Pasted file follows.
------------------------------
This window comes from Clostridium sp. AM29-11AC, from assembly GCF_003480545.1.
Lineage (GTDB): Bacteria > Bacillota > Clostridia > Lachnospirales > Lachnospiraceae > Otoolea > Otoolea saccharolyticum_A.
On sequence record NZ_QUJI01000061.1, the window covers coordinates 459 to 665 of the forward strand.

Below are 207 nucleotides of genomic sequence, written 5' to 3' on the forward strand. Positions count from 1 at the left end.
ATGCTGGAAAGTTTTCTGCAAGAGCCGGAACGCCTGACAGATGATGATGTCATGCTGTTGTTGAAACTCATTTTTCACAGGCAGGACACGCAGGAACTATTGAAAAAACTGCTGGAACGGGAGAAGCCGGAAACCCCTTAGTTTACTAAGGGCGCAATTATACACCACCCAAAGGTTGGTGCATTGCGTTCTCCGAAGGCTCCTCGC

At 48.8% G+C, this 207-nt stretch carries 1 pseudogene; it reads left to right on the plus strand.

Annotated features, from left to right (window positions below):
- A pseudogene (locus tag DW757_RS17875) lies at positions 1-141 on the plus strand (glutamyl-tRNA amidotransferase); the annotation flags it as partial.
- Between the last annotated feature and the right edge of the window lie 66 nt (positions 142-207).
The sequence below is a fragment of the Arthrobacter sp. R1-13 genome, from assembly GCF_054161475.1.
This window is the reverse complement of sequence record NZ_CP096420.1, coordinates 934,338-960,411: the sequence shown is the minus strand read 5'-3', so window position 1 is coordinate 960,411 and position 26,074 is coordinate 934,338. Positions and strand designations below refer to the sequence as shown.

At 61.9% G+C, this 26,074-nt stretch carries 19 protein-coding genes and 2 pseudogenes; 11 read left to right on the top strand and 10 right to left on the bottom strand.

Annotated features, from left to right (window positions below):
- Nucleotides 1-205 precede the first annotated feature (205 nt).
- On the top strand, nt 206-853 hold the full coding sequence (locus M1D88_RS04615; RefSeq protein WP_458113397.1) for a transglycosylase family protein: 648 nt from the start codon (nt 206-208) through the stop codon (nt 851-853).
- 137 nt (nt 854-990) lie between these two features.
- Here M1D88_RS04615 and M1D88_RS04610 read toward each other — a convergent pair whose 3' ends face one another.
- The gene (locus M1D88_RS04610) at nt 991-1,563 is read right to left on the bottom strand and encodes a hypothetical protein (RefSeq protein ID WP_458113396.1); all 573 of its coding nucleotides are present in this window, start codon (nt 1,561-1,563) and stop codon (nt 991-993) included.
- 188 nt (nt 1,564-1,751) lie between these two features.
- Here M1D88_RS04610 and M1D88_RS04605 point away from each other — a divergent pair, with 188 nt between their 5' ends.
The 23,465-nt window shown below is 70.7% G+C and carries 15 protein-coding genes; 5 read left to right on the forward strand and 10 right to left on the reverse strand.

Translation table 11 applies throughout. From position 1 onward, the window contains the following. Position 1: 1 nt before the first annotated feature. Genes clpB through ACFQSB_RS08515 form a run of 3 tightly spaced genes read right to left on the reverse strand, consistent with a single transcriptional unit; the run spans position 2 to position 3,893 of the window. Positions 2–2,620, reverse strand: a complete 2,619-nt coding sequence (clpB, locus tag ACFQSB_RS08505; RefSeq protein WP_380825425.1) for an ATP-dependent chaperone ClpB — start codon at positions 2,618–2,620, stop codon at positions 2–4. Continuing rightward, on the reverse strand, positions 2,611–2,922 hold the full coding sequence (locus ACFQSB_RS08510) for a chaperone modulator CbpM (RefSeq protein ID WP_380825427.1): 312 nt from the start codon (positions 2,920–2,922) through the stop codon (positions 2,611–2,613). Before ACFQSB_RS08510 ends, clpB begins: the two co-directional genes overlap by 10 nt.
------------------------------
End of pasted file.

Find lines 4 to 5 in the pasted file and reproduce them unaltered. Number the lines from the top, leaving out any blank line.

Below are 207 nucleotides of genomic sequence, written 5' to 3' on the forward strand. Positions count from 1 at the left end.
ATGCTGGAAAGTTTTCTGCAAGAGCCGGAACGCCTGACAGATGATGATGTCATGCTGTTGTTGAAACTCATTTTTCACAGGCAGGACACGCAGGAACTATTGAAAAAACTGCTGGAACGGGAGAAGCCGGAAACCCCTTAGTTTACTAAGGGCGCAATTATACACCACCCAAAGGTTGGTGCATTGCGTTCTCCGAAGGCTCCTCGC